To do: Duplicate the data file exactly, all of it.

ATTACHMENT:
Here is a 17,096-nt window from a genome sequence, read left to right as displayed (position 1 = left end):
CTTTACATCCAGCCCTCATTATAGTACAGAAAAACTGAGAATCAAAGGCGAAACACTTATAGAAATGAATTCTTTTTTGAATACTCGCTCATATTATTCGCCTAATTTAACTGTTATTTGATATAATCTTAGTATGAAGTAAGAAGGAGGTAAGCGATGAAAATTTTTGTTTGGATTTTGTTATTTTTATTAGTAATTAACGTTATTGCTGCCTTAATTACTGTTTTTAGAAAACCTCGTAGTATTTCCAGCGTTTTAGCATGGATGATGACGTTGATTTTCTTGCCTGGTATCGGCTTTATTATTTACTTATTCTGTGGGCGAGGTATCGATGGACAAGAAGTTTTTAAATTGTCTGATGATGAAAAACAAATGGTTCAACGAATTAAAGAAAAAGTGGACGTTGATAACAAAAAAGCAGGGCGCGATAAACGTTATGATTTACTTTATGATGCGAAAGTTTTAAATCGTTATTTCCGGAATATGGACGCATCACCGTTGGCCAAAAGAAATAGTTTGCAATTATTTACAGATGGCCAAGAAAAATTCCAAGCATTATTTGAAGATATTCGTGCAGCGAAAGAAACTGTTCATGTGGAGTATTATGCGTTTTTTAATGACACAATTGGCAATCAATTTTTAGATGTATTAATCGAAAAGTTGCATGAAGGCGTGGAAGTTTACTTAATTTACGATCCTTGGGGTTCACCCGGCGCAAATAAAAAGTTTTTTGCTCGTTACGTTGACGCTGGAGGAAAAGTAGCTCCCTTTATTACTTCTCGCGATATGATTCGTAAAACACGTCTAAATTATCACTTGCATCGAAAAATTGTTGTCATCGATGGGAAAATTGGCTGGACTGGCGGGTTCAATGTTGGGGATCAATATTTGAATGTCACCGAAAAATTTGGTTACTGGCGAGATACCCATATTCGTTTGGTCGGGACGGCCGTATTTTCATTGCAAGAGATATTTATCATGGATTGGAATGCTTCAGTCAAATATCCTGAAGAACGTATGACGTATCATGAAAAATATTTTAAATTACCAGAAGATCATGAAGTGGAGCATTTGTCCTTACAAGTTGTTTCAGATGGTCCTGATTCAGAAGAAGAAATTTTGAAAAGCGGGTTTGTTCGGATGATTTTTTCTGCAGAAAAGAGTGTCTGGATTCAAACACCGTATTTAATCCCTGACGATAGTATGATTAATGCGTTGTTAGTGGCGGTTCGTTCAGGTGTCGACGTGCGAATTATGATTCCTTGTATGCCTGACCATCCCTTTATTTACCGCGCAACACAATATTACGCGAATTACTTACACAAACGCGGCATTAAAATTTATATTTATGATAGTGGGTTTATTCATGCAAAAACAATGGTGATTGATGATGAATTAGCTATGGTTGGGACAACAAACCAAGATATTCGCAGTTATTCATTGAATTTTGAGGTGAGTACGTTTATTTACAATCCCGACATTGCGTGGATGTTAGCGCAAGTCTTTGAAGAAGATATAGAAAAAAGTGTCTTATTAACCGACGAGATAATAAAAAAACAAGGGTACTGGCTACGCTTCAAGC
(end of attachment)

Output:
Here is a 17,096-nt window from a genome sequence, read left to right as displayed (position 1 = left end):
CTTTACATCCAGCCCTCATTATAGTACAGAAAAACTGAGAATCAAAGGCGAAACACTTATAGAAATGAATTCTTTTTTGAATACTCGCTCATATTATTCGCCTAATTTAACTGTTATTTGATATAATCTTAGTATGAAGTAAGAAGGAGGTAAGCGATGAAAATTTTTGTTTGGATTTTGTTATTTTTATTAGTAATTAACGTTATTGCTGCCTTAATTACTGTTTTTAGAAAACCTCGTAGTATTTCCAGCGTTTTAGCATGGATGATGACGTTGATTTTCTTGCCTGGTATCGGCTTTATTATTTACTTATTCTGTGGGCGAGGTATCGATGGACAAGAAGTTTTTAAATTGTCTGATGATGAAAAACAAATGGTTCAACGAATTAAAGAAAAAGTGGACGTTGATAACAAAAAAGCAGGGCGCGATAAACGTTATGATTTACTTTATGATGCGAAAGTTTTAAATCGTTATTTCCGGAATATGGACGCATCACCGTTGGCCAAAAGAAATAGTTTGCAATTATTTACAGATGGCCAAGAAAAATTCCAAGCATTATTTGAAGATATTCGTGCAGCGAAAGAAACTGTTCATGTGGAGTATTATGCGTTTTTTAATGACACAATTGGCAATCAATTTTTAGATGTATTAATCGAAAAGTTGCATGAAGGCGTGGAAGTTTACTTAATTTACGATCCTTGGGGTTCACCCGGCGCAAATAAAAAGTTTTTTGCTCGTTACGTTGACGCTGGAGGAAAAGTAGCTCCCTTTATTACTTCTCGCGATATGATTCGTAAAACACGTCTAAATTATCACTTGCATCGAAAAATTGTTGTCATCGATGGGAAAATTGGCTGGACTGGCGGGTTCAATGTTGGGGATCAATATTTGAATGTCACCGAAAAATTTGGTTACTGGCGAGATACCCATATTCGTTTGGTCGGGACGGCCGTATTTTCATTGCAAGAGATATTTATCATGGATTGGAATGCTTCAGTCAAATATCCTGAAGAACGTATGACGTATCATGAAAAATATTTTAAATTACCAGAAGATCATGAAGTGGAGCATTTGTCCTTACAAGTTGTTTCAGATGGTCCTGATTCAGAAGAAGAAATTTTGAAAAGCGGGTTTGTTCGGATGATTTTTTCTGCAGAAAAGAGTGTCTGGATTCAAACACCGTATTTAATCCCTGACGATAGTATGATTAATGCGTTGTTAGTGGCGGTTCGTTCAGGTGTCGACGTGCGAATTATGATTCCTTGTATGCCTGACCATCCCTTTATTTACCGCGCAACACAATATTACGCGAATTACTTACACAAACGCGGCATTAAAATTTATATTTATGATAGTGGGTTTATTCATGCAAAAACAATGGTGATTGATGATGAATTAGCTATGGTTGGGACAACAAACCAAGATATTCGCAGTTATTCATTGAATTTTGAGGTGAGTACGTTTATTTACAATCCCGACATTGCGTGGATGTTAGCGCAAGTCTTTGAAGAAGATATAGAAAAAAGTGTCTTATTAACCGACGAGATAATAAAAAAACAAGGGTACTGGCTACGCTTCAAGC